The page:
@Barbara: People still get paid, and paid handsomely, at non-profits. The difference is that there is not the motivation to steal everything not nailed down in order to create huge piles of FU money for investors.
David, if we successfully reduce healthcare spending, what impact will it have on the ability of healthcare providers to provide services?
Even with all the money we pay in healthcare costs, hospitals still go under because they do not seem to be able to support themselves on Medicare and Medicaid level payments.
There’s another fascinating example–
A few years back, the GoodRX app appeared on smartphones. It acts–or acted–as a buying club for the uninsured and catastrophic plan membera when buying medicine. The effective list price drop by 2/3 for those who used the app. There was some rigamarole, but it saved huge amounts of money. A few years later the app has broken the list cost of generic medicine: pharmacies charge tue goodRX price as a matter of course–chronic drugs that cost $75/month now often list at $25–essentially the cost of a copay.
Isn’t there a 3rd model for insurance represented by HMOs like Kaiser Permanente? Where the insurance company and the hospital are essentially the same organization?
Anonymous At Work
So, essentially, either we let Walmazon complete its merger and then gobble up all small businesses in order to gain the necessary leverage over hospitals, or we use the pre-existing connection of all American employees…the government…to use its leverage. I don’t think the current Supreme Court would validate government regulations of private businesses in terms of hospital-ASO contracts. They wouldn’t use “substantive due process” as a phrase but would resurrect the logic.
Move the qualifying age for Medicare down to 60 or 55. Then in a few years, move it down some more. Lather, rinse, repeat until only those people who really really want private insurance aren’t on Medicare.
And a fourth model, Federal Employees Health Benefits, which was insane 20 years ago and is slightly less crazy now, owing to the unexpected ACA side effects, but it is not a bargain at all. Congress is not eligible for FEHB and must buy on ACA, and oh my there’s a portion of them who have screeming meemies about this, and a portion who grin and bear it, especially those with kids approaching age 26 who also have Type 1 Diabetes (the price of insulin is sickening).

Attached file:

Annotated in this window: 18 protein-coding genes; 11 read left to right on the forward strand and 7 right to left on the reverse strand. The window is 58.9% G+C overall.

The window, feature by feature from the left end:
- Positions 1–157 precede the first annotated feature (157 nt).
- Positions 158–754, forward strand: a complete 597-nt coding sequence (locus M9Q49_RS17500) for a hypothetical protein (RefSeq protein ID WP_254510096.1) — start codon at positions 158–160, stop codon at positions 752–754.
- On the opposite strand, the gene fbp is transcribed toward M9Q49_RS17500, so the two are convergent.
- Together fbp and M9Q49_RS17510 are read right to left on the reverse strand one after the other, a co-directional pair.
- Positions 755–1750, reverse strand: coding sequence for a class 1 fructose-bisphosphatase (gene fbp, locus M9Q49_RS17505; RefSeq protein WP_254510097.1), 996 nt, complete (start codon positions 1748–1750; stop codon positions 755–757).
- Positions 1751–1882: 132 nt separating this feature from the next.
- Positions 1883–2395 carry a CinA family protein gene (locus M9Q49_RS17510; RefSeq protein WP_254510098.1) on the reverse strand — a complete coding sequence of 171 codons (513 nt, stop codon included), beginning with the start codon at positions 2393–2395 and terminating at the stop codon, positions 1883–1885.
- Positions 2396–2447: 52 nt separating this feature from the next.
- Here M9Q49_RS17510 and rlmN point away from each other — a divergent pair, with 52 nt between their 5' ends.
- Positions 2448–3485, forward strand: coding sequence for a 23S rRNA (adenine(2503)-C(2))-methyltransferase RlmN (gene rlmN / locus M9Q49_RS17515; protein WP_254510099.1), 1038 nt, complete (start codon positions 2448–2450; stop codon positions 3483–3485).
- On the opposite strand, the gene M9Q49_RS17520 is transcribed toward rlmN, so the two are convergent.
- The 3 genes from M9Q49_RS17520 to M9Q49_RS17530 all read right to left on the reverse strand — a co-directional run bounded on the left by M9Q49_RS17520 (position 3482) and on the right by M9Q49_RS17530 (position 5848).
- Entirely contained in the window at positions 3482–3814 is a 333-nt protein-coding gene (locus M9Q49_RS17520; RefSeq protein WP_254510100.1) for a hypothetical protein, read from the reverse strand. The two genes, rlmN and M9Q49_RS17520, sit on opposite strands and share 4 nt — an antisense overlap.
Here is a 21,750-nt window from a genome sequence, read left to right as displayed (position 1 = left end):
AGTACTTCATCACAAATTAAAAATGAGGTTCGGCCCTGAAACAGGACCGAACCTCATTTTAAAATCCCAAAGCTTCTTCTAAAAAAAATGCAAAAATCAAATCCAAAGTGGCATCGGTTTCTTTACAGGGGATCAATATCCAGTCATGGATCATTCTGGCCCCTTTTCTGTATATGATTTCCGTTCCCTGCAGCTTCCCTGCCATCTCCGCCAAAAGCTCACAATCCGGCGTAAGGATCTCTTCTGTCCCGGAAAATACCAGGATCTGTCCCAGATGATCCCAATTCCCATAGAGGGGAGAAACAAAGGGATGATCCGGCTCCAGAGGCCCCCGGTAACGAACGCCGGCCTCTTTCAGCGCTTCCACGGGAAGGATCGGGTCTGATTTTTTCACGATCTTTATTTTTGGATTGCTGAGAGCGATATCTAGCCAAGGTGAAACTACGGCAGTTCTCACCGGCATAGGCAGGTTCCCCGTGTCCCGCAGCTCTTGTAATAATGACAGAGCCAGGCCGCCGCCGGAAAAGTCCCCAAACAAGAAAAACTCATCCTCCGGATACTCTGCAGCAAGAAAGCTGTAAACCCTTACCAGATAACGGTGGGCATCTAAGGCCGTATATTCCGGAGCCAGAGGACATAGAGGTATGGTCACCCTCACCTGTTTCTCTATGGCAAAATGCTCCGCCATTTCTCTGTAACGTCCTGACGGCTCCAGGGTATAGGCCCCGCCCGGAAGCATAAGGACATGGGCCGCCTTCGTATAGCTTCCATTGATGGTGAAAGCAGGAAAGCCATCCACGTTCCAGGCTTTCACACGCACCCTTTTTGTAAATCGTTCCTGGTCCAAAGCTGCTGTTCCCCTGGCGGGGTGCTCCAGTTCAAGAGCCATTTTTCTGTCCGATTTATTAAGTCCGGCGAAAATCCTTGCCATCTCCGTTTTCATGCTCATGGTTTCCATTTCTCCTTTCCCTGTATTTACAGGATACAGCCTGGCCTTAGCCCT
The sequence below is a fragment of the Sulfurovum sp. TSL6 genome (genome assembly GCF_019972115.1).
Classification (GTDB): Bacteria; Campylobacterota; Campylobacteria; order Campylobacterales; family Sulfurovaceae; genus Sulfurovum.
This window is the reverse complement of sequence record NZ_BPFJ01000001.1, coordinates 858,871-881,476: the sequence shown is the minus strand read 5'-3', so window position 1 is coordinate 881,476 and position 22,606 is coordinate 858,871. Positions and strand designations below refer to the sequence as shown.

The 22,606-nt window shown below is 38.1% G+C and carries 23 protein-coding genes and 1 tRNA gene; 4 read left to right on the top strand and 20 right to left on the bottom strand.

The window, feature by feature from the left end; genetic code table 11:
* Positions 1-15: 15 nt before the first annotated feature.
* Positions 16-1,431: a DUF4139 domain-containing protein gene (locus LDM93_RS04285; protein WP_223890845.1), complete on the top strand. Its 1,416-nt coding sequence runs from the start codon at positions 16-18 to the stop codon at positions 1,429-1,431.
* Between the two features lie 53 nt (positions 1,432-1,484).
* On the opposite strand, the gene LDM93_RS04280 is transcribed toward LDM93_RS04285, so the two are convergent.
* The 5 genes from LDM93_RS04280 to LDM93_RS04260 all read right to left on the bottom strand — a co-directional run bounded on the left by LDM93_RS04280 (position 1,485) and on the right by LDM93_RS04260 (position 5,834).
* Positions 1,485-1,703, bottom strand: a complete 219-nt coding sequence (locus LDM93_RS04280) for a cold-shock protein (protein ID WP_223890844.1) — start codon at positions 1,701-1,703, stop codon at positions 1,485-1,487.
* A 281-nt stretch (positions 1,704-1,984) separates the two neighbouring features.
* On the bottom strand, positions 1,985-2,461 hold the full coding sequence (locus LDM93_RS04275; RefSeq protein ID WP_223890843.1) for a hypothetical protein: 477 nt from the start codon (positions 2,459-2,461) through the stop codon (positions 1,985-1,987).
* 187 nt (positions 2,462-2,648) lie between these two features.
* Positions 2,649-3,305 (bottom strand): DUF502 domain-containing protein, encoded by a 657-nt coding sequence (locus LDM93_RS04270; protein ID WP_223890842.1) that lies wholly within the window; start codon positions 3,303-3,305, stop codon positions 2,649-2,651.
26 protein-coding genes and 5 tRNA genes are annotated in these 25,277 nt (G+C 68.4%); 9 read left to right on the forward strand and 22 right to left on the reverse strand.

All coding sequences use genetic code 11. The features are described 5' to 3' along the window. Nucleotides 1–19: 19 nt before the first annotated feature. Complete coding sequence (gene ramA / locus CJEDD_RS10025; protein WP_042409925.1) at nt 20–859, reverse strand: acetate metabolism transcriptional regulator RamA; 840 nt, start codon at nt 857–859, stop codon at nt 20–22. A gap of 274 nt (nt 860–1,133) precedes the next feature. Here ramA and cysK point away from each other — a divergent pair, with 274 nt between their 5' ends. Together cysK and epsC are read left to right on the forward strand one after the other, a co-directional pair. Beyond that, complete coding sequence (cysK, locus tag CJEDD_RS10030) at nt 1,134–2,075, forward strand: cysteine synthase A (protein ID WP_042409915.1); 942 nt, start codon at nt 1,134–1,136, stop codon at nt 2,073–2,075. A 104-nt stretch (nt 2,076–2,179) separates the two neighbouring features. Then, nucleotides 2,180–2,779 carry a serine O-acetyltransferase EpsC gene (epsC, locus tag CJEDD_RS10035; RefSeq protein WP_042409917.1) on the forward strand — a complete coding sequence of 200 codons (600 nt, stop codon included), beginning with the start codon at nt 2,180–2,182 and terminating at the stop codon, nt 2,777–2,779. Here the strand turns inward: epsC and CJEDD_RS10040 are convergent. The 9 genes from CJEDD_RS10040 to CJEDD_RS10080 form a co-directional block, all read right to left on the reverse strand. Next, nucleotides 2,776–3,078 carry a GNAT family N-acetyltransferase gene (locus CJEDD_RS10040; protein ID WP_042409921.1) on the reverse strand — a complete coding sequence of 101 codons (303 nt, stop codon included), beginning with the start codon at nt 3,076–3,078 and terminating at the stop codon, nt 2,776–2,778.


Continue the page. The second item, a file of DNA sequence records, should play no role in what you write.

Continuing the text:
Too damn many models, too much fiddling, give me the freaking universal coverage. FFS.
@Villago Delenda Est: Nope. It’s your comment that reduces a problem to a slogan that yields zero forward progress. It’s not intermediaries per se that are the problem, it’s intermediaries that are trustworthy and disinterested.
Medicare is actually a really good model. Those who want straight single payer can get the regular Medicare. Those who want to buy some sort of private insurance can go through Medicare Advantage and select whatever private plan they want.
I’m pretty sure anger can be power. At least that’s what Joe Strummer said.
We aren’t going to be able to reduce healthcare costs very much without eventually cutting into the earnings of practitioners. That’s where the real fight is going to be. IMO, the big thing is to move toward MDs being employees on a salary rather than independent contractors who earn depending on how many patients they treat.
There are problems with expanding Medicare, which is one of the reasons actually knowledgeable people have objected to talking about single payer as “Medicare For All”. The biggest one is that Medicare is really designed around the needs of older people, which means it winds up leaving out a lot of services that younger people need, e.g. reproductive services. Extending Medicare to younger populations is going to require us to completely revamp it as we go.
Lindsey Graham drooling over the situation in Cuba:
Psaki is great, as usual.
Sure, some services that old folks don’t need would have to be added to the menu. But it’s hard to see that as a big problem, given that younger people have, on average, way fewer health problems, and are way cheaper to cover.
@lowtechcyclist: Agreed. The biggest fundamental difference between Medicare and all the other proposals is that your health insurance would be paid for by tax dollars. Everyone would automatically be enrolled. I expect they would keep open private sector options like Medicare Advantage so you could go out and buy private insurance. But you’d be doing it with your Medicare tax dollars, not with money out of your pocket.
Plus it would completely disengage health care from employment which would be a huge deal. I expect the transition to having to deal with pediatrics, women’s health, OB/GYN services etc. would be easy enough to deal with.
Another example of ways that smart purchasers have held down costs is the state of Connecticut for its employees and retirees. As expected the insurance companies and their Republican toadies hate it
One thing we have never tried that could be worth doing: in both ASO and fully-insured environments, tie insurer C-Suite and other personnel compensation to reducing or holding stable unit price (not volume). Could be done by annual selection of a well-curated random basket of hospital or other provider services, then compare to previous year’s pricing for the same basket, and reward accordingly.
Also could be applied to hospital execs and personnel. Again, would need to make sure the exercise was measuring PRICE, not costs and/or volume.